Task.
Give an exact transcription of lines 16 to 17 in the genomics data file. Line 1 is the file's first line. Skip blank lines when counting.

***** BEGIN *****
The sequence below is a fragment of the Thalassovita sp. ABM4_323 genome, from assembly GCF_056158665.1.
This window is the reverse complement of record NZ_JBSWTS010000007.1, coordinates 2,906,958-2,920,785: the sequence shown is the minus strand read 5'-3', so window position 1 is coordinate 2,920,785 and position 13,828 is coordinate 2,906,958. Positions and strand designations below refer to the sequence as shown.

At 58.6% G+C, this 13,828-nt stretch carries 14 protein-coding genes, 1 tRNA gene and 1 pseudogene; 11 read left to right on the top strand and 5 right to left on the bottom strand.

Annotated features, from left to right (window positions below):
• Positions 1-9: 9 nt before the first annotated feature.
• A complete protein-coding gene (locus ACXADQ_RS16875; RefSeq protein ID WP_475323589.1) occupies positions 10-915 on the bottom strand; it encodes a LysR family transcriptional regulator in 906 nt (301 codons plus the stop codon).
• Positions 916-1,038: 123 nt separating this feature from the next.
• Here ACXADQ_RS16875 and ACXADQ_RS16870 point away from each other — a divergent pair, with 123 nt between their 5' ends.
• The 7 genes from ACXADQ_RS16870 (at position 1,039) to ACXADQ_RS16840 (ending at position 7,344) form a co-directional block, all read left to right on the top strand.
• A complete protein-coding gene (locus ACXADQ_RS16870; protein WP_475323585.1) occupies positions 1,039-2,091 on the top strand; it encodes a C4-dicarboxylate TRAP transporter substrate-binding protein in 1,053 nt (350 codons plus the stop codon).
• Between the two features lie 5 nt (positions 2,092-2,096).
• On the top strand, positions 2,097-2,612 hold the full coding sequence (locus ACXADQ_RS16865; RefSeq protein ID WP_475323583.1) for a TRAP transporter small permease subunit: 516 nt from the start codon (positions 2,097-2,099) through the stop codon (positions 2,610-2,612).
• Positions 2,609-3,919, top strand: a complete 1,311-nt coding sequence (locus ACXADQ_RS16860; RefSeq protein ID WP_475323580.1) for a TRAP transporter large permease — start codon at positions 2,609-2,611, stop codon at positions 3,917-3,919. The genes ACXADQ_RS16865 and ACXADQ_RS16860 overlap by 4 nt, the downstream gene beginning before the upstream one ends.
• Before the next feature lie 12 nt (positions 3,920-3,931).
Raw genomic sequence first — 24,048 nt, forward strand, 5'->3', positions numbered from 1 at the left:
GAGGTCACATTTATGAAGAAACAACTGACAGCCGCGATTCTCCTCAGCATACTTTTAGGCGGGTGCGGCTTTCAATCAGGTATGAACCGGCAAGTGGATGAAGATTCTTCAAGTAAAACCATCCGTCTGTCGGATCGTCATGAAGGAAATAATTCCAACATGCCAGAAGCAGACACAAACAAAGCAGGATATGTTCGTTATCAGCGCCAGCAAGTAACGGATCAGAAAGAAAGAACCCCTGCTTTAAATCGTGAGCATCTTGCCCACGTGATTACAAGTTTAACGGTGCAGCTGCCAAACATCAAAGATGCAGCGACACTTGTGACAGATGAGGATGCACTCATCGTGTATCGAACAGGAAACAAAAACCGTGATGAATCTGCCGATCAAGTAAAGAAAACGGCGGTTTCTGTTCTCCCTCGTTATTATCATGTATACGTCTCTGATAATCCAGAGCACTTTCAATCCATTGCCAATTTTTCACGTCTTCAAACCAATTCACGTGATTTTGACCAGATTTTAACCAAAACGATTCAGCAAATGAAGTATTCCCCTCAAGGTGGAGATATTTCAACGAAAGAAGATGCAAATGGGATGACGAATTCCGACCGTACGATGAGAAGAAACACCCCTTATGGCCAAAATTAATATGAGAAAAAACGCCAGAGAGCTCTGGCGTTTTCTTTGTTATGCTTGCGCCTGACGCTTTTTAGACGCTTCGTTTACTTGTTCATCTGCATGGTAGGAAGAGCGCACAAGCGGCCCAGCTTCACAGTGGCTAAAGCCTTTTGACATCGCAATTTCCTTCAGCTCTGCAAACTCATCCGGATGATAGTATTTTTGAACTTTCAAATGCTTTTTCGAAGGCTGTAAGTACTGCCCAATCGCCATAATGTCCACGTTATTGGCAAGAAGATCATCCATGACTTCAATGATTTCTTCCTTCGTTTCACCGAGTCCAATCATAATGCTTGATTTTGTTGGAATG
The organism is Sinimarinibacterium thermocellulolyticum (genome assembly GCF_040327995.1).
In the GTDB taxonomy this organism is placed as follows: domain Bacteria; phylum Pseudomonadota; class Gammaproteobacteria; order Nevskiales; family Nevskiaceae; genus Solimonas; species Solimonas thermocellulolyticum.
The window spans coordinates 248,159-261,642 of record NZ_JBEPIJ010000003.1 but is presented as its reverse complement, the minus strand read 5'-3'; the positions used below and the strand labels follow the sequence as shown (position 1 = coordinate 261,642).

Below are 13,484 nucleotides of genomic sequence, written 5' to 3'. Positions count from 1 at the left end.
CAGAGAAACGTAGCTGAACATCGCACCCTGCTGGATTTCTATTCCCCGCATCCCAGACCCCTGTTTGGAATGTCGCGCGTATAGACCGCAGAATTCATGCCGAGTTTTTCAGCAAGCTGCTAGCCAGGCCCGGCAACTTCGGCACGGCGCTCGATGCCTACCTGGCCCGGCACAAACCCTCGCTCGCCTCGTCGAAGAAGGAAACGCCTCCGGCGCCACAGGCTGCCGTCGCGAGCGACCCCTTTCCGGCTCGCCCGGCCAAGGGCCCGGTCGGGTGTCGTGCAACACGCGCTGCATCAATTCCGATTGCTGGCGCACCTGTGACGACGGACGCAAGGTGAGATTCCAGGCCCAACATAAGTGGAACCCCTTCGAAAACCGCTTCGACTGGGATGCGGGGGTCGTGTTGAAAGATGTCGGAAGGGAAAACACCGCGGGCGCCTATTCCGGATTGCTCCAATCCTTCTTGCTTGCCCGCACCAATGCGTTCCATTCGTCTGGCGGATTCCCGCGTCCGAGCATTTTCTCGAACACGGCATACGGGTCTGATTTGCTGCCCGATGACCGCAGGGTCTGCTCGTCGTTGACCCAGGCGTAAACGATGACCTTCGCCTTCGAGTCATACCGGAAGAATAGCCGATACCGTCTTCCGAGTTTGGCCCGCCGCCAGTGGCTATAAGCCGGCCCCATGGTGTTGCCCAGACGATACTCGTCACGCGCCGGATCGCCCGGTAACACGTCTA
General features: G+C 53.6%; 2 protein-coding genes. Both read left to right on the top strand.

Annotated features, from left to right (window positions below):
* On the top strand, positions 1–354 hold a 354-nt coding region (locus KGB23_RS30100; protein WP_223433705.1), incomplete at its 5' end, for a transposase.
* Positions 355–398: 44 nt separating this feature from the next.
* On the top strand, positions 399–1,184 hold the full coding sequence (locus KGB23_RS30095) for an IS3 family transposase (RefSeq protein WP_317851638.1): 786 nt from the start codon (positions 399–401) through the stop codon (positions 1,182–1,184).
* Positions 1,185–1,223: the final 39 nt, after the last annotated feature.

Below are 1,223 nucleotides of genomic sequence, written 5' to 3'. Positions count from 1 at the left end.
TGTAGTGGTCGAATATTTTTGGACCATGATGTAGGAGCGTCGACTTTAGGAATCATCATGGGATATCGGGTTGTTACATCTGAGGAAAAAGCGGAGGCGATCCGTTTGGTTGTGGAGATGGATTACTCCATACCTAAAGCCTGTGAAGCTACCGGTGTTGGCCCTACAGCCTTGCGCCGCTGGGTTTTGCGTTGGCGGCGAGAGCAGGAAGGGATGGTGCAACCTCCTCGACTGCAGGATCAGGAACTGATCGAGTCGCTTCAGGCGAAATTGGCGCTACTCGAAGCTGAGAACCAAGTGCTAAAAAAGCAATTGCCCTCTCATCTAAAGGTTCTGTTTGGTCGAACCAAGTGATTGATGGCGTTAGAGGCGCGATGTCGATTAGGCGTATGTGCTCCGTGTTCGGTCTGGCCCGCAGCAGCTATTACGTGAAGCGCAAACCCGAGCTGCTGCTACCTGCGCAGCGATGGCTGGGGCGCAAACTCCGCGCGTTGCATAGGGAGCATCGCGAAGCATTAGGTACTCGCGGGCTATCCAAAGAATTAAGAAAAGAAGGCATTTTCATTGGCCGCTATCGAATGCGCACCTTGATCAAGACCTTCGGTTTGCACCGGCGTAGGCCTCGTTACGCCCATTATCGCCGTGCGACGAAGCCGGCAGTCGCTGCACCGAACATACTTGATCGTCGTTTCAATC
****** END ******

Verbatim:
GAGGTCACATTTATGAAGAAACAACTGACAGCCGCGATTCTCCTCAGCATACTTTTAGGCGGGTGCGGCTTTCAATCAGGTATGAACCGGCAAGTGGATGAAGATTCTTCAAGTAAAACCATCCGTCTGTCGGATCGTCATGAAGGAAATAATTCCAACATGCCAGAAGCAGACACAAACAAAGCAGGATATGTTCGTTATCAGCGCCAGCAAGTAACGGATCAGAAAGAAAGAACCCCTGCTTTAAATCGTGAGCATCTTGCCCACGTGATTACAAGTTTAACGGTGCAGCTGCCAAACATCAAAGATGCAGCGACACTTGTGACAGATGAGGATGCACTCATCGTGTATCGAACAGGAAACAAAAACCGTGATGAATCTGCCGATCAAGTAAAGAAAACGGCGGTTTCTGTTCTCCCTCGTTATTATCATGTATACGTCTCTGATAATCCAGAGCACTTTCAATCCATTGCCAATTTTTCACGTCTTCAAACCAATTCACGTGATTTTGACCAGATTTTAACCAAAACGATTCAGCAAATGAAGTATTCCCCTCAAGGTGGAGATATTTCAACGAAAGAAGATGCAAATGGGATGACGAATTCCGACCGTACGATGAGAAGAAACACCCCTTATGGCCAAAATTAATATGAGAAAAAACGCCAGAGAGCTCTGGCGTTTTCTTTGTTATGCTTGCGCCTGACGCTTTTTAGACGCTTCGTTTACTTGTTCATCTGCATGGTAGGAAGAGCGCACAAGCGGCCCAGCTTCACAGTGGCTAAAGCCTTTTGACATCGCAATTTCCTTCAGCTCTGCAAACTCATCCGGATGATAGTATTTTTGAACTTTCAAATGCTTTTTCGAAGGCTGTAAGTACTGCCCAATCGCCATAATGTCCACGTTATTGGCAAGAAGATCATCCATGACTTCAATGATTTCTTCCTTCGTTTCACCGAGTCCAATCATAATGCTTGATTTTGTTGGAATG
The organism is Sinimarinibacterium thermocellulolyticum (genome assembly GCF_040327995.1).